Issue 6: From Man-in-the-Middle to Man-in-the-Airgap

by Smart Grid Forums on March 19, 2021

Cyberweekly No.6

It is thought that the average enterprise runs 80 different 3rd party cloud applications to support business processes such as collaboration, communication, contract management, HR functions, signature authorisation, and more. In fact, many organisations are now running their entire business infrastructure on public cloud platforms and this trend is only set to intensify in the year ahead.

But when we consider that only 9.4% of cloud data is currently encrypted it is no surprise that Man-in-the-Middle attacks are on the rise. With 58% of recent cyberattacks having been initiated via web browsers it is alarming just how easily attackers can intercept private communication, steal login credentials, and mis-direct banking transactions!

So, what exactly is a MITM attack and how can it be prevented? This type of attack can be initiated through malware that infects users’ web browsers, or by hacking into their devices via a public or home WiFi. Because standard web browsers are difficult to secure, and many websites still operate without TLS or SSL encryption, interception is relatively easy and neither users’ routers nor their devices are required to verify the MITM identity in order for the attacker to gain control. In fact, the whole process can be carried out in complete silence and remain totally invisible until the repercussions become evident.

So, what are the best defences against a potential MITM attack? While there is no silver bullet, there are a host of fairly simple solutions that together can create a multi-layered defence-in-depth security strategy that effectively removes you from the MITM line of fire. These techniques include: 1) encrypting your access points, 2) implementing strong WiFi credentials, 3) applying multi-factor authentication, 4) investing in antivirus software, 5) adopting a VPN across all devices, 6) keeping operating systems fully patched, 7) visiting HTTPS websites only, 8) investing in remote browser isolation (RBI).

In a world where governments are demanding minimal encryption to ease surveillance in the interest of national security, and large tech organisations are asking for access to our every keystroke to help them build better products and services, hackers have their pick of ‘greater-good’ security vulnerabilities to exploit. But RBI has the potential to level this playing field and put the user back in control of their data privacy and protection.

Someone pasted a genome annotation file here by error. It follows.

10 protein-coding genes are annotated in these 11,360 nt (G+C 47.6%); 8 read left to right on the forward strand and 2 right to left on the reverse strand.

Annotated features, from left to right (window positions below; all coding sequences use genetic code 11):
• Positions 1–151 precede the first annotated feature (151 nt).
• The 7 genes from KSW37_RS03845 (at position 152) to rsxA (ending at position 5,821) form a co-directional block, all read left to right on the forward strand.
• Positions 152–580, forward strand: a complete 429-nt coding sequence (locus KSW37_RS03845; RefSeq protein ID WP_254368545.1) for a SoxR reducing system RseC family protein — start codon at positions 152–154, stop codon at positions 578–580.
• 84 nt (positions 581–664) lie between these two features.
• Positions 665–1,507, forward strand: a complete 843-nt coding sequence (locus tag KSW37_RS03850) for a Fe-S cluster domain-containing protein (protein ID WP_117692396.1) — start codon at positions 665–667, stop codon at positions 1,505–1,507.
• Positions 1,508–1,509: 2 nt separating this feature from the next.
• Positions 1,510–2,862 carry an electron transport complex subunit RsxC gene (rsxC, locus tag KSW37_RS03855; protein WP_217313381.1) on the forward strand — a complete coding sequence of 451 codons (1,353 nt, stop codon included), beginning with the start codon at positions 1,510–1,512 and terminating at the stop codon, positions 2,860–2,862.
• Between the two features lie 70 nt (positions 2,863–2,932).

RBI takes a zero-trust approach and operates a ‘disposable’ browser environment where web files render rather than download and can be sanitised within the virtual environment using file cleansing techniques such as Content Disarm & Reconstruction. Once the browsing session is closed the entire browser environment is reset. This proactively combats known, unknown and zero-day threats, contributing to a strong defence-in-depth approach. This use of an ‘air-gap’ makes infiltration from the public Internet extremely difficult - and well worth considering!

Please enjoy this week’s selection of news, views and resources below, and feel free to share this newsletter with colleagues in other departments, and peers in other organisations.

Kind Regards,

13491583329318294

Mandana White
CEO | Smart Grid Forums

News, Views & Resources

MARKET REPORT: Thales. 2020 Thales Data Threat Report Global Edition
Organisations are leveraging a wide variety of technologies, including cloud, mobile, and the Internet of Things (IoT) to transform their businesses. While digital transformation can provide tremendous value, it also makes data security more complex. But organisations are cognitively dissonant to data security. Two-thirds believe they are very secure, but they are not implementing the processes and investing in the technologies required to appropriately protect their data. As organisations face expanding and more complex data security challenges, they need to take a multi-layered approach to data security, embracing cloud shared security responsibilities and adopting a zero-trust model that authenticates and validates the users and devices accessing applications and networks, while also employing more robust data discovery, hardening, data loss prevention, and encryption solutions.